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What you need to know about SARS-CoV-2 variants
Roger Selvage 104

What you need to know about SARS-CoV-2 variants

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COVID-19 Variants

Loren Bonner

COVID-19 virus molecules

Why were SARS-CoV-2 variants expected?

“Ultimately, all viruses mutate all the time,” said Scott Roberts, MD, from Yale New Haven Health.

Labs have been tracking SARS-CoV-2 since the original strain was discovered in Wuhan, China, in 2019. Viral mutations and variants in the United States are routinely monitored through sequence-based surveillance, laboratory studies, and epidemiological investigations.

From an evolutionary perspective, a virus mutates to become more transmissible, but in doing so, it becomes less lethal.

Even with SARS-CoV-2 more transmissible, “over time, the severity of COVID-19 should be less and less,” said Roberts.

What’s the definition of a variant?

Viruses constantly change through mutation. A virus with one or more new mutations is referred to as a “variant” of the original virus.

SARS-CoV-2 is an RNA virus. These viruses typically have higher mutation rates than DNA viruses.

A mutation can replace one single amino acid on the virus.

“A mutation is a change in the genetic sequence of the virus,” said Marie Landry, MD, from Yale New Haven Hospital, in a news release. “When a virus replicates, it makes numerous copies of its genome to create new virus particles. Small errors can occur that change the genetic sequence, especially in RNA viruses due to their error-prone RNA polymerases [the enzyme that makes copies of their genomes] and their poor ‘proofreading’ functions.”

What’s the difference between a variant and a variant of concern?

There are three classes of SARS-CoV-2 variants:

1. Variant of interest.

According to CDC, this is a variant with specific genetic markers that have been associated with changes to receptor binding, reduced neutralization by antibodies generated against previous infection or vaccination, reduced efficacy of treatments, potential diagnostic impact, or predicted increase in transmissibility or disease severity.

Possible attributes of a variant of interest are

  • Specific genetic markers that are predicted to affect transmission, diagnostics, therapeutics, or immune escape
  • Evidence that it is the cause of an increased proportion of cases or unique outbreak clusters
  • Limited prevalence or expansion in the United States or in other countries

2. Variant of concern.

This is a variant for which there is evidence of an increase in transmissibility, more severe disease, significant reduction in neutralization by antibodies generated during previous infection or vaccination, reduced effectiveness of treatments or vaccines, or diagnostic detection failures, said CDC.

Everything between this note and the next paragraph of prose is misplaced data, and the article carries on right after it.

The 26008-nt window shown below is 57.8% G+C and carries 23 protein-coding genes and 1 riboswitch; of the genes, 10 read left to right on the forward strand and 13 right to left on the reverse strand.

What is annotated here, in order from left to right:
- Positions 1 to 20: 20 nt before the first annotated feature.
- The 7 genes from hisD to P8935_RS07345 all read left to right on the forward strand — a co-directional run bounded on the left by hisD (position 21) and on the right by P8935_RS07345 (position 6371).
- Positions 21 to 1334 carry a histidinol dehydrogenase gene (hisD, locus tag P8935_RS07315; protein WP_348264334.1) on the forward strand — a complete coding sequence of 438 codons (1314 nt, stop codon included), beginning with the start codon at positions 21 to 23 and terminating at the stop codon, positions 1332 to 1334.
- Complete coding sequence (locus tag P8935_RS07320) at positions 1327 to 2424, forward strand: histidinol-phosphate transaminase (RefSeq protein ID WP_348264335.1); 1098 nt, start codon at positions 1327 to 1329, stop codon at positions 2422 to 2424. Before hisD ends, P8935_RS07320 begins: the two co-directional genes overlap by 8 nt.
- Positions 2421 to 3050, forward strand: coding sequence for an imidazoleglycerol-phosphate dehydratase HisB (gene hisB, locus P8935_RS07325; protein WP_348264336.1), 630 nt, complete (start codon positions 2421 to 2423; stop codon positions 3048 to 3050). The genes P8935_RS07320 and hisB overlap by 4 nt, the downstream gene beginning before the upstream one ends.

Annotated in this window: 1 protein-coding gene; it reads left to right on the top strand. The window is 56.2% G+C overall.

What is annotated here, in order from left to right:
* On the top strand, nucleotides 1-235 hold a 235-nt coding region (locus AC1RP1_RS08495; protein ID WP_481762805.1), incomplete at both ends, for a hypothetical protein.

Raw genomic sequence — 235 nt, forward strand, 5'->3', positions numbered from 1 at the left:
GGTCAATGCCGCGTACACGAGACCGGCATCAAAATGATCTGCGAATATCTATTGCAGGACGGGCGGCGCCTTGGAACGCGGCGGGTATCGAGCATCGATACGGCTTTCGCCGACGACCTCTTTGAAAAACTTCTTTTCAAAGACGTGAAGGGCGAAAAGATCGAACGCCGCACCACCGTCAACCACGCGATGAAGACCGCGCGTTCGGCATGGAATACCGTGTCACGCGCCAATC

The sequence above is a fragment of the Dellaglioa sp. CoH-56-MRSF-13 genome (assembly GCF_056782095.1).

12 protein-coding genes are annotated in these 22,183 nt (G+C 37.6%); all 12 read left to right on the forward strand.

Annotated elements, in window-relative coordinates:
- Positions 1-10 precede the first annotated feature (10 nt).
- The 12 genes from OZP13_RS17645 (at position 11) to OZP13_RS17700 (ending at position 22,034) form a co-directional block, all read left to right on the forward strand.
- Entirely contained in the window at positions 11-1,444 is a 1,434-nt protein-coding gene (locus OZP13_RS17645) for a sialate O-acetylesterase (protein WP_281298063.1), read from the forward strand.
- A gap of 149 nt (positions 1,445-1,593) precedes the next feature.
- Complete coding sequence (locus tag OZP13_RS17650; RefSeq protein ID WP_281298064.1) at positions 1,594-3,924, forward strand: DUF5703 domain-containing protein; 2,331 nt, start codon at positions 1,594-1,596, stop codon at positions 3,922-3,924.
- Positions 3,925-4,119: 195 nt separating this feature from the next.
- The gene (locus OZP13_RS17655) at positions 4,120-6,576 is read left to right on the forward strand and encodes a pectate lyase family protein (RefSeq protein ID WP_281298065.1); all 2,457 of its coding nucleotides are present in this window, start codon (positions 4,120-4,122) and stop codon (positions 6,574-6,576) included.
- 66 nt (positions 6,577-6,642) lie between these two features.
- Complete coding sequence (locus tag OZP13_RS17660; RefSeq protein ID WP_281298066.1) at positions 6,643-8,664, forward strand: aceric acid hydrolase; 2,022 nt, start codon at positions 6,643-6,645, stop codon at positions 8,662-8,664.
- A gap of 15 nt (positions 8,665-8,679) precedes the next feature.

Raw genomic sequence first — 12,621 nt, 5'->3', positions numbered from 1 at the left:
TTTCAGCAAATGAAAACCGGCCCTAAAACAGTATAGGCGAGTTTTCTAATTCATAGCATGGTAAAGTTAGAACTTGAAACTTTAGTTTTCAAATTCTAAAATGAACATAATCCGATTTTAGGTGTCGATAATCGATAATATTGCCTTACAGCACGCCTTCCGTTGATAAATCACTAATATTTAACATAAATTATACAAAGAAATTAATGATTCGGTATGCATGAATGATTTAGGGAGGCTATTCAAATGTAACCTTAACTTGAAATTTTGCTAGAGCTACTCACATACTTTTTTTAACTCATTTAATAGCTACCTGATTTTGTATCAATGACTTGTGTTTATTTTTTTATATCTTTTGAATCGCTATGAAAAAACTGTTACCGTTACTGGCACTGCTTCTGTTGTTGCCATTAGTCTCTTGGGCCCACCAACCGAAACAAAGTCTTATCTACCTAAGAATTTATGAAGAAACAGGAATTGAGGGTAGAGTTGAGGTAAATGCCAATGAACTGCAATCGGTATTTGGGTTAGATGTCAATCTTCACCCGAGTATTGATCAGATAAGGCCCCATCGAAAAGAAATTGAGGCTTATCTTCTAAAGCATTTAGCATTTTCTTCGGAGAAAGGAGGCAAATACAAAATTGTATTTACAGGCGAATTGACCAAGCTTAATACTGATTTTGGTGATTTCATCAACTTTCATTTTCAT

Possible attributes of a variant of concern (in addition to the possible attributes of a variant of interest) are

  • Evidence of impact on diagnostics, treatments, or vaccines
  • Widespread interference with diagnostic test targets
  • Evidence of substantially decreased susceptibility to one or more class of therapies
  • Evidence of significant decreased neutralization by antibodies generated during previous infection or vaccination
  • Evidence of reduced vaccine-induced protection from severe disease
  • Evidence of increased transmissibility
  • Evidence of increased disease severity

Variants of concern might require one or more appropriate public health actions, such as notification to WHO under the International Health Regulations; reporting to CDC; local or regional efforts to control spread; increased testing; or research to determine the effectiveness of vaccines and treatments against the variant. Depending on the characteristics of the variant, additional considerations may include  development of new diagnostics or modification of vaccines or treatments.

As of press time, there were five variants of concern in the United States: B.1.1.7, B.1.351, P.1, B.1.427, and B.1.429.

3. Variant of high consequence.

According to CDC, this variant category means prevention measures or medical countermeasures have not been effective in stopping the virus compared with other variants.

Possible attributes of a variant of high consequence (in addition to the possible attributes of a variant of concern) are

  • Impact on medical countermeasures
  • Demonstrated failure of diagnostics
  • Evidence to suggest a significant reduction in vaccine effectiveness, a disproportionately high number of vaccine breakthrough cases, or very low vaccine-induced protection against severe disease
  • Significantly reduced susceptibility to multiple authorized or approved therapeutics
  • More severe clinical disease and increased hospitalizations

A variant of high consequence would require notification to WHO under the International Health Regulations, reporting to CDC, an announcement of strategies to prevent or contain transmission, and recommendations to update treatments and vaccines.

“We are not seeing this right now with any of the variants out there,” said Roberts.

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